The talk “Model-driven architecture with MDA“ was presented by two engineers from ergon AG. They presented their accumulated experiences from a real world project. While one can find loads of information about MDA as such, it was interesting to hear about hands-on experience. Since I got my own fair share of MDA stories and since those experiences made me somewhat reluctant to howl with the MDA-is-so-great wolves, I was keen to learn if it can be done right easily. A few things that I picked up:
- AndroMDA seems to like certain UML tools better than others. Magic Draw was used in the project presented because it was recommended by AndroMDA. I learned the same the hard way when we migrated from one modeling tool to the other. The XMI dialects can be quite different. Watch out for that! There’s a fair chance that you’ll have vendor lock-in there.
- Since AndroMDA uses the concept of “cartridges” (that’s what they call their plugins) the generated code can be based on any application framework. ergon generated code for Spring and Hibernate for example with the respective cartridges. Since those cartridges are extensible it should be easy, the said, to write your own.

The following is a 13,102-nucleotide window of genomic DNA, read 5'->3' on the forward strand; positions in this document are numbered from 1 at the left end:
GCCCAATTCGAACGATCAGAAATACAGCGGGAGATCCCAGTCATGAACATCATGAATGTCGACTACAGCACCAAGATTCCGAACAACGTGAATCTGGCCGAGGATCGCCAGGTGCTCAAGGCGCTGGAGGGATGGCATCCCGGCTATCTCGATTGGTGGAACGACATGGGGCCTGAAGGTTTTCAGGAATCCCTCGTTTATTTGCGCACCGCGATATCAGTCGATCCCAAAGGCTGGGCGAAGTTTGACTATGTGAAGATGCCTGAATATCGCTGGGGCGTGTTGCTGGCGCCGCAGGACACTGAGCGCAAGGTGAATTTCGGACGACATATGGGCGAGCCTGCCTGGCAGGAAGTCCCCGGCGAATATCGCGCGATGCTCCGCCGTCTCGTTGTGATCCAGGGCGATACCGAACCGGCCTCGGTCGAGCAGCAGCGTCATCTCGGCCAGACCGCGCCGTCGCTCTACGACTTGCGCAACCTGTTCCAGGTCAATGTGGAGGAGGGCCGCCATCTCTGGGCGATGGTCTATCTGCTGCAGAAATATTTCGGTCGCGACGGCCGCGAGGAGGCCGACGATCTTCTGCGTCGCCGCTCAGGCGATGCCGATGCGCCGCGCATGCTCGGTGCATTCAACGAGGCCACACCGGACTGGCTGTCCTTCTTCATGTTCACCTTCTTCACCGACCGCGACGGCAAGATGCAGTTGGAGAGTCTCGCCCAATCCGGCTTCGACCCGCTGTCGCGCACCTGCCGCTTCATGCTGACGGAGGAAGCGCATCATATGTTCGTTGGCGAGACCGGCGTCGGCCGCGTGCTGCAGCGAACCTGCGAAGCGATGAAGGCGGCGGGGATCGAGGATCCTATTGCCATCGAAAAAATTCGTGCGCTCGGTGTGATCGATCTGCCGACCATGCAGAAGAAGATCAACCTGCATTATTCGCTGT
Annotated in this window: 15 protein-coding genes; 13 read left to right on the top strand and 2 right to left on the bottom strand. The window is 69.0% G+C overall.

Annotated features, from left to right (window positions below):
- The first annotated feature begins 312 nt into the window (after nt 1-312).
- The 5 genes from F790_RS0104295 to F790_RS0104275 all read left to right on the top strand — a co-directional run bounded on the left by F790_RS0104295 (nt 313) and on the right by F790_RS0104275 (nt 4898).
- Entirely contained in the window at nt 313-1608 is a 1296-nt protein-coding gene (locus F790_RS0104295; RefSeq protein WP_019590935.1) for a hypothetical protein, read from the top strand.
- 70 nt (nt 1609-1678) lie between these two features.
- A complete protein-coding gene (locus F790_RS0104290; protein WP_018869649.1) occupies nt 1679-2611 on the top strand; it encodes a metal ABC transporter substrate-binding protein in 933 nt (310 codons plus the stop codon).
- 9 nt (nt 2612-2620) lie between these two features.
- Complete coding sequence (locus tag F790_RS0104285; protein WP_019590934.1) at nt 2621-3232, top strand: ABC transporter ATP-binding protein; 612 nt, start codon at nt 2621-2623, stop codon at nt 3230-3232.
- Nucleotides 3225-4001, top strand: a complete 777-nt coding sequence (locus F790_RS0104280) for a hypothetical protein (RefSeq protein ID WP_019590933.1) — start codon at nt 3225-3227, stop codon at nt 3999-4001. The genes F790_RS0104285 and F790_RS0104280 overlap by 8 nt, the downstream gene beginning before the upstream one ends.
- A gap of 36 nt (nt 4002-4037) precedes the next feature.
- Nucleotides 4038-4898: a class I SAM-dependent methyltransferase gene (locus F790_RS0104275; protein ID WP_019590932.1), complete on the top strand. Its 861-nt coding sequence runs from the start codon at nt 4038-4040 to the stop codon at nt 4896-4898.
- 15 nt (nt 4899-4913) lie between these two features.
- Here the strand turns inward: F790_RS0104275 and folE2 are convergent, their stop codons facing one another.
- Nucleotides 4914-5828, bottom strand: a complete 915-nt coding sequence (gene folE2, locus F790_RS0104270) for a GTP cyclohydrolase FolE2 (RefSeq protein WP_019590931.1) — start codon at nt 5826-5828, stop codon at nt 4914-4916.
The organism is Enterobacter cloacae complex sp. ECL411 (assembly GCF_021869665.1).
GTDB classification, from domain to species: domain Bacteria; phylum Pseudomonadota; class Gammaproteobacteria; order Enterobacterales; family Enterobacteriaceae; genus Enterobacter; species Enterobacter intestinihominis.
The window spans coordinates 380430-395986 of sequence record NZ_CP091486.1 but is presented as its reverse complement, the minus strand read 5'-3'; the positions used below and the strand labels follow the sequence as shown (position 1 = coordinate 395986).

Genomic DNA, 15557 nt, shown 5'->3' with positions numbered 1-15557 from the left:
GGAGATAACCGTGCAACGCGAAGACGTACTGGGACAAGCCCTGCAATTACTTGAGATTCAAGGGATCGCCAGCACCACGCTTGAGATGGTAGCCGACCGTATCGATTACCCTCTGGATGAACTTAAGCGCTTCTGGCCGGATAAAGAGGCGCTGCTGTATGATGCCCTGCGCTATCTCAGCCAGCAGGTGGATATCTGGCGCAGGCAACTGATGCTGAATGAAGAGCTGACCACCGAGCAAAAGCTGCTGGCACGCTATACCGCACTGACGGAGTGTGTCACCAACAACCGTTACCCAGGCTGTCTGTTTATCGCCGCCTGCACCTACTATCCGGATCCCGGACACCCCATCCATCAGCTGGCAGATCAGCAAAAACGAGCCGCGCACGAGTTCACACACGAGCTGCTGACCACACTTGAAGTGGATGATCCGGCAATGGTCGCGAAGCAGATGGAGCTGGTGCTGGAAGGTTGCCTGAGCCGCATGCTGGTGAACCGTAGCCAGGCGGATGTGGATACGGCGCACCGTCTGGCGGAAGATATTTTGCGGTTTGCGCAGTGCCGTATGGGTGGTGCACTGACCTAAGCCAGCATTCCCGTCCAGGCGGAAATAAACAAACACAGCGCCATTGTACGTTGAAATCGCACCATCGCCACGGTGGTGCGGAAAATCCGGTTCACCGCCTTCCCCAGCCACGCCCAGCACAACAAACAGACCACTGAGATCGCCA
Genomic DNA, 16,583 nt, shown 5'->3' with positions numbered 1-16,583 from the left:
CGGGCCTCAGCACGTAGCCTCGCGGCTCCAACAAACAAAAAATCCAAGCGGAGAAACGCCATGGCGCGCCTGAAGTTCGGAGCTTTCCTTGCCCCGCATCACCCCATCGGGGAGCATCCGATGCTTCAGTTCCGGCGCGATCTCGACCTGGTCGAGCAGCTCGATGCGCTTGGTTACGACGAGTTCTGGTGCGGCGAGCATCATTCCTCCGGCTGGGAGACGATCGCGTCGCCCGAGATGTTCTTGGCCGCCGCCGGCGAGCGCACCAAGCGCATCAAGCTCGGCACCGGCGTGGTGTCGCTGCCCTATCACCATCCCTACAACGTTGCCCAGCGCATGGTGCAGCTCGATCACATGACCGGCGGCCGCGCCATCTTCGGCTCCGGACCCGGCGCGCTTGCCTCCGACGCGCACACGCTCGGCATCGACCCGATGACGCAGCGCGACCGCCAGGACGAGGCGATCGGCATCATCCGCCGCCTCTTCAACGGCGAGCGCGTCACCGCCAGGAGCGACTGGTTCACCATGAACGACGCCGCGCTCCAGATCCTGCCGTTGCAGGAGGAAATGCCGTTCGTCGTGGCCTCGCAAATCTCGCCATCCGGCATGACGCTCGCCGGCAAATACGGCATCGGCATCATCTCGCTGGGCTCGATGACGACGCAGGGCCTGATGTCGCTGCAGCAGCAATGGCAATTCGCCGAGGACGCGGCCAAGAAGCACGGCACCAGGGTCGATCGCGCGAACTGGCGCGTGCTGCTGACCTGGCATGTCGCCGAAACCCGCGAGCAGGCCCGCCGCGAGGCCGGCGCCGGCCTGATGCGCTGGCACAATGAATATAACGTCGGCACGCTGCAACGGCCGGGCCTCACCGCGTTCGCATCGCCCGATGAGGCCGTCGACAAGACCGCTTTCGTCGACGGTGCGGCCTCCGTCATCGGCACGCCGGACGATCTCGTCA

- One major aspect of generating code is protecting those code sections you augmented yourself after generation. You don’t want that a subsequent generation run overwrites your own code. We used to have specially marked protected code sections the generator would not touch. According to the presenters AndroMDA seems to have an issue with this. It generates abstract superclass and dummy implementations for each abstract class. You’re then expected to fully implement the generated subclass. AndroMDA won’t touch those again. However, if your interface changes (resulting in a new abstract class) you have to push down those changes to the implementation class yourself. Or throw away the implementation class and have AndroMDA generate a new dummy implementation that satisfies the interface. Ugly and error-prone.
- ergon seem to advocate to “breed” a new kind of developer. They call them “modelers”. Hard-core code junkies like myself are likely to get bored with their job if they rarely need to touch code anymore – as promised with the MDA approach. At ergon the same developers that would have hand coded the application were used to model and generate the application. It was said that they (only?) still had fun because everything was so new to them.